Will you please respond to my point 7 in which I showed you how: 1st Corinthians 9:14 re: houtoos kai (“even so”, “in the same way”) refers directly back to verse 13, which used the example of the priests being paid for their work of approximately two weeks at the temple in tithe agricultural produce (and not money). The context for 1st Corinthians 9:13 is not full time work, its part-time service in the temple by the 24 courses of priests, who served about two weeks each. You are assuming that both verses 13 and 14 are speaking about money and full-time service. When in fact verse thirteen is speaking about the tithe which was exclusively agricultural produce (Leviticus 27:30) and not money, for part-time service of about two weeks in the temple by priests, levites, guards and even singers (Nehemiah 13:5).

                          Your point is non-sequitur, for the commandment for ministerial support is for Christian ministers, not the Levitical priesthood. Christian ministers typically serve full time in one congregation. Therefore, the tithes and offerings of the members of each Christian congregation would go to their respective Christian ministers.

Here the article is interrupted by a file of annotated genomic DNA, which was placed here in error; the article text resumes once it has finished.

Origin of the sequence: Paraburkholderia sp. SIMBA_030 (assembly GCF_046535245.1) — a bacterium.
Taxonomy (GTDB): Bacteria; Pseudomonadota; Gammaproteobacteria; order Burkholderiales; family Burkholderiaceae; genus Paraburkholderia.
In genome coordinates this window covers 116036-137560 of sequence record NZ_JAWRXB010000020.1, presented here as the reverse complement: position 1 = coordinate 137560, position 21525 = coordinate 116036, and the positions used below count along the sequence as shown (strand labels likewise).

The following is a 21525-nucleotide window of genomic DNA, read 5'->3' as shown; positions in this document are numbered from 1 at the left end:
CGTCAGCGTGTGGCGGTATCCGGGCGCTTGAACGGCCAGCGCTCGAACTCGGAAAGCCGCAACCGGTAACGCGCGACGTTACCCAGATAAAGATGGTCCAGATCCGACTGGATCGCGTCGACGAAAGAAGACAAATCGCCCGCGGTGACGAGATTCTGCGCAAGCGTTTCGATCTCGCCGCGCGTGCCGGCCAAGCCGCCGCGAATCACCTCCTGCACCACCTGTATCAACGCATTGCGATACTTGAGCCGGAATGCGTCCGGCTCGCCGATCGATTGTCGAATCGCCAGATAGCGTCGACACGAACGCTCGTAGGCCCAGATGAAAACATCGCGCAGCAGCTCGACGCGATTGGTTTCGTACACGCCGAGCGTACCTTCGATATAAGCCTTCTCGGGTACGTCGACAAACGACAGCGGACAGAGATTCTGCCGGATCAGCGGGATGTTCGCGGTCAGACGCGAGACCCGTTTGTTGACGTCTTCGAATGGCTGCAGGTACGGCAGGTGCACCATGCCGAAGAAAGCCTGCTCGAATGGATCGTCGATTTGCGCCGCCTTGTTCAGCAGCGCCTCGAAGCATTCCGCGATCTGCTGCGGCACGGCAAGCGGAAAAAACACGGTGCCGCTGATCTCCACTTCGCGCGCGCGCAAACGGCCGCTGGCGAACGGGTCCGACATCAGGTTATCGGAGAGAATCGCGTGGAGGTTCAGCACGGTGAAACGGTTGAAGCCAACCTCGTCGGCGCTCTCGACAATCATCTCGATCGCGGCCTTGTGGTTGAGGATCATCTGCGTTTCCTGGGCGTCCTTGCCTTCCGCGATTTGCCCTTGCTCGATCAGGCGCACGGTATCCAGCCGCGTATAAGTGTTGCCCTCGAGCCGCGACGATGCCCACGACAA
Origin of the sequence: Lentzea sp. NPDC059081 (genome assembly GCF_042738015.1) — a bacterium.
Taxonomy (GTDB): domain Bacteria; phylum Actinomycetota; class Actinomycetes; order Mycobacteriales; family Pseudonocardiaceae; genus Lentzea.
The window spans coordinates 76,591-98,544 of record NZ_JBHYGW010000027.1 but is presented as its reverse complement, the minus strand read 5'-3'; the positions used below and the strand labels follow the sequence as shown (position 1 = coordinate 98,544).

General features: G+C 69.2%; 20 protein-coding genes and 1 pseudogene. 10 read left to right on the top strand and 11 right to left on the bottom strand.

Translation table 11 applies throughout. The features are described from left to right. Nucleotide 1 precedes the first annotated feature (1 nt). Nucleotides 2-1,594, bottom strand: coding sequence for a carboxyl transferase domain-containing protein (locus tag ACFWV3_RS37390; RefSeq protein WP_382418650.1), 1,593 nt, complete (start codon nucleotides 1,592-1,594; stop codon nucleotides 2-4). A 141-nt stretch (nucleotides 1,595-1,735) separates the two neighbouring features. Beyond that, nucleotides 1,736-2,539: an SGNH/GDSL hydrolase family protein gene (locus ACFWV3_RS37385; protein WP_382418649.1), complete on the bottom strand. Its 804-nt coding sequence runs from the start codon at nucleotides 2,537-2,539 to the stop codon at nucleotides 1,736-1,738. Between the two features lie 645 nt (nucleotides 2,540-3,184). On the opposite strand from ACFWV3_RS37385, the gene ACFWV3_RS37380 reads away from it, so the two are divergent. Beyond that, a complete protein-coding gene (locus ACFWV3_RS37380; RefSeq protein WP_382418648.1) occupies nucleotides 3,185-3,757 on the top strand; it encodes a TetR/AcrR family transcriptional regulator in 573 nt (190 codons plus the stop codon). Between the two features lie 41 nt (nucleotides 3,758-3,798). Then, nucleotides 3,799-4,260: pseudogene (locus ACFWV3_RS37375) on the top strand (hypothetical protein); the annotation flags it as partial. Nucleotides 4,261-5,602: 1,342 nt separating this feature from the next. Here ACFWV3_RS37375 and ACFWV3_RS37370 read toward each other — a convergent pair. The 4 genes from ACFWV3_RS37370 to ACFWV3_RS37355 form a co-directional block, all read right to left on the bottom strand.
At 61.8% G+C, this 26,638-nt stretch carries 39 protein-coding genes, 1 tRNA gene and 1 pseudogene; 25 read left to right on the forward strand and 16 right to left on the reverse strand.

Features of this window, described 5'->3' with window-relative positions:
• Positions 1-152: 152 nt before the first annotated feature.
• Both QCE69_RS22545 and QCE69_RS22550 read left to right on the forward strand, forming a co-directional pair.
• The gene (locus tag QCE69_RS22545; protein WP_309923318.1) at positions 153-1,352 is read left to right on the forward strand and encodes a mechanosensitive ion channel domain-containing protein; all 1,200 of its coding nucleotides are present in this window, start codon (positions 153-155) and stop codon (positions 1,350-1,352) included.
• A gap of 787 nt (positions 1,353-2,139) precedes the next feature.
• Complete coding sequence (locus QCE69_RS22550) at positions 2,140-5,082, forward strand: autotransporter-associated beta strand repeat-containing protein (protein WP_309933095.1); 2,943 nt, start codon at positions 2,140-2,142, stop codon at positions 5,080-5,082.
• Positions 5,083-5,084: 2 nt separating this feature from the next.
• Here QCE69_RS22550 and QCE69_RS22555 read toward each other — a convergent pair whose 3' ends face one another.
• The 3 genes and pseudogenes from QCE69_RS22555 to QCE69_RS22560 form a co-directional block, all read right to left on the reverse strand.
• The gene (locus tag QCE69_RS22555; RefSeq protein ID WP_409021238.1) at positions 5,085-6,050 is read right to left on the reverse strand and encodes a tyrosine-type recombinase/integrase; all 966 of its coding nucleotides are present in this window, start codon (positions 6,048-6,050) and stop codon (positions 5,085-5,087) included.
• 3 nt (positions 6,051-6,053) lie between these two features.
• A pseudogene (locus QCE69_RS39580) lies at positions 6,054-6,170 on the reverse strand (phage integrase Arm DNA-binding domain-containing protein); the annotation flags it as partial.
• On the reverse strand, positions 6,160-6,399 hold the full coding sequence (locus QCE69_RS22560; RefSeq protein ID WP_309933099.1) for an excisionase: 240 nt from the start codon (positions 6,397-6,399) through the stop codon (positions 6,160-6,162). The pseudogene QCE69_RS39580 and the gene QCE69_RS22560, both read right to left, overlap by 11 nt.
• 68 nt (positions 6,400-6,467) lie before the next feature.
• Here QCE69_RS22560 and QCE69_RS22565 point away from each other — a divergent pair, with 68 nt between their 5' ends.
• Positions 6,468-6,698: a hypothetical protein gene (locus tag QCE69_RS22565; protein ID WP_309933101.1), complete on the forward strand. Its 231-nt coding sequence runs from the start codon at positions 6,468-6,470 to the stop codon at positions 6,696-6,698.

Will you please define the tithe for me. I cannot debate tithing unless you are willing to define the tithe for me.

                          The tithe is giving a tenth (10%) of one’s increase, as I previously defined it here:
                          http://forums.carm.org/vbb/showthrea...=1#post3196908

                          and elaborated here:
                          http://forums.carm.org/vbb/showthrea...=1#post3204542

                          Do you regard it as money or agricultural produce. I also asked you if the tithe could be fish?

                          In whatever way one is increased, a tithe is due.

                          Do you accept the Bible as the final arbiter of what the tithe is and how it is raised?

                          Yes.

                          Or do you believe that we can go outside of the Bible to modern American church traditions to determine the tithe for us.